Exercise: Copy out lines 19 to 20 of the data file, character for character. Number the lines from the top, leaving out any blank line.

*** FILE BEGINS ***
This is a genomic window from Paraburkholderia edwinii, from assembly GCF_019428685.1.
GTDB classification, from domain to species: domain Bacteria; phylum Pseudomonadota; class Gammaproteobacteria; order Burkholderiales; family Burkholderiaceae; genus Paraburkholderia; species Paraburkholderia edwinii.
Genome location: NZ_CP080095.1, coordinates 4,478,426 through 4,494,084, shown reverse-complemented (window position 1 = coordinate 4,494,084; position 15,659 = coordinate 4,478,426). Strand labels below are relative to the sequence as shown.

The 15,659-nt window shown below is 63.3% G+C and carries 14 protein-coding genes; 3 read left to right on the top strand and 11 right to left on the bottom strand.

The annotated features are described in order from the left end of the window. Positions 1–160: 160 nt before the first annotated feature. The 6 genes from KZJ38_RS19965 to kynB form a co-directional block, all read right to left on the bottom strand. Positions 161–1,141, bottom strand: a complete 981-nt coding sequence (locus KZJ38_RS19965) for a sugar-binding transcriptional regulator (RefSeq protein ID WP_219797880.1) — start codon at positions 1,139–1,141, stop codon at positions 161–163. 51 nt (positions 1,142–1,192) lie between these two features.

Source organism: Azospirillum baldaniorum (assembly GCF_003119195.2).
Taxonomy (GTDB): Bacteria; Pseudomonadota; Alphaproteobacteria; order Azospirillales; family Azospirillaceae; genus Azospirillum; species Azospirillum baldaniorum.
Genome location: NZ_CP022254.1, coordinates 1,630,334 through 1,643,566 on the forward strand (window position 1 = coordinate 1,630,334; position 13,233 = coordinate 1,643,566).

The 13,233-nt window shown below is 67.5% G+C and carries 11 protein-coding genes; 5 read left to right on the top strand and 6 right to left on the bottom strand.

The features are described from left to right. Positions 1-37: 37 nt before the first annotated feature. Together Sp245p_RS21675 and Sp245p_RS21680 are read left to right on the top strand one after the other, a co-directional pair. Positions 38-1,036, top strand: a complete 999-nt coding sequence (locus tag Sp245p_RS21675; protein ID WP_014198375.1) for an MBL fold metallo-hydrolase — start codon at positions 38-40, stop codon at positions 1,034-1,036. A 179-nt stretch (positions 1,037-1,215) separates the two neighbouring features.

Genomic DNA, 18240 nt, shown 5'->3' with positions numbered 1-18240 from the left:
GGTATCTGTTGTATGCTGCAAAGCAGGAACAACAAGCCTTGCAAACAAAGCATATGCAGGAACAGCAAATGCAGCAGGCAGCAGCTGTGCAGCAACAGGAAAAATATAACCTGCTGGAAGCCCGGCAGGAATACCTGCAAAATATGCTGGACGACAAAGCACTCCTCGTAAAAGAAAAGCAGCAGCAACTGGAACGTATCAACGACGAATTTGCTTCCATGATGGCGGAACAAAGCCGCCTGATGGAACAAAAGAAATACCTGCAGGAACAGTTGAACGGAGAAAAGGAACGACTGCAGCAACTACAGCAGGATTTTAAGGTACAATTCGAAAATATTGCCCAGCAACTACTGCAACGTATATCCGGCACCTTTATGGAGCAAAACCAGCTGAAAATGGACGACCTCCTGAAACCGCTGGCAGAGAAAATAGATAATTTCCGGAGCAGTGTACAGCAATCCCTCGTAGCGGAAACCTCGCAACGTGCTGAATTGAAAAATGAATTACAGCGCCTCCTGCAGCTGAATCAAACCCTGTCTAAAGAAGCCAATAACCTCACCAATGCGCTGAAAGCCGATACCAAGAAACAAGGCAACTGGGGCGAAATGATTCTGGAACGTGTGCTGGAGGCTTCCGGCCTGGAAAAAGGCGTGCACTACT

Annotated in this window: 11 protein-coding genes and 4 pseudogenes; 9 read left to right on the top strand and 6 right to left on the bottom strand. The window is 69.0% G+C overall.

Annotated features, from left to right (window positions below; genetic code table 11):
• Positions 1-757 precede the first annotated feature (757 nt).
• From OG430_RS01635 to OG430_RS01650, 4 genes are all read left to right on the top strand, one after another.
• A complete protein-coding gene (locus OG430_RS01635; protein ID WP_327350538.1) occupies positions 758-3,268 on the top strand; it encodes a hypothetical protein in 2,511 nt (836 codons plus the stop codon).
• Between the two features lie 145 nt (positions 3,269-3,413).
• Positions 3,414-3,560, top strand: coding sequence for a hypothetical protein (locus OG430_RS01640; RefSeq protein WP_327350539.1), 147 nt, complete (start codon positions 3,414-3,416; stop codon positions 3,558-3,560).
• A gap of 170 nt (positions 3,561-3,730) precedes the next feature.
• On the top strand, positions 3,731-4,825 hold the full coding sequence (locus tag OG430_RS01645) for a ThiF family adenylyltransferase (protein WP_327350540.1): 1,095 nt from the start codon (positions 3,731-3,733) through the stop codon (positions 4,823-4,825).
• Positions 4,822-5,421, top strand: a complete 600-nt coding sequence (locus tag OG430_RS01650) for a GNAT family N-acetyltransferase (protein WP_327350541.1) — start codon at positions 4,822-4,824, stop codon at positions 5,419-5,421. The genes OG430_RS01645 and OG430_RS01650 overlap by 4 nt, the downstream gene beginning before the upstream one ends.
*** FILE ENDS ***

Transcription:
• Positions 3,414-3,560, top strand: coding sequence for a hypothetical protein (locus OG430_RS01640; RefSeq protein WP_327350539.1), 147 nt, complete (start codon positions 3,414-3,416; stop codon positions 3,558-3,560).
• A gap of 170 nt (positions 3,561-3,730) precedes the next feature.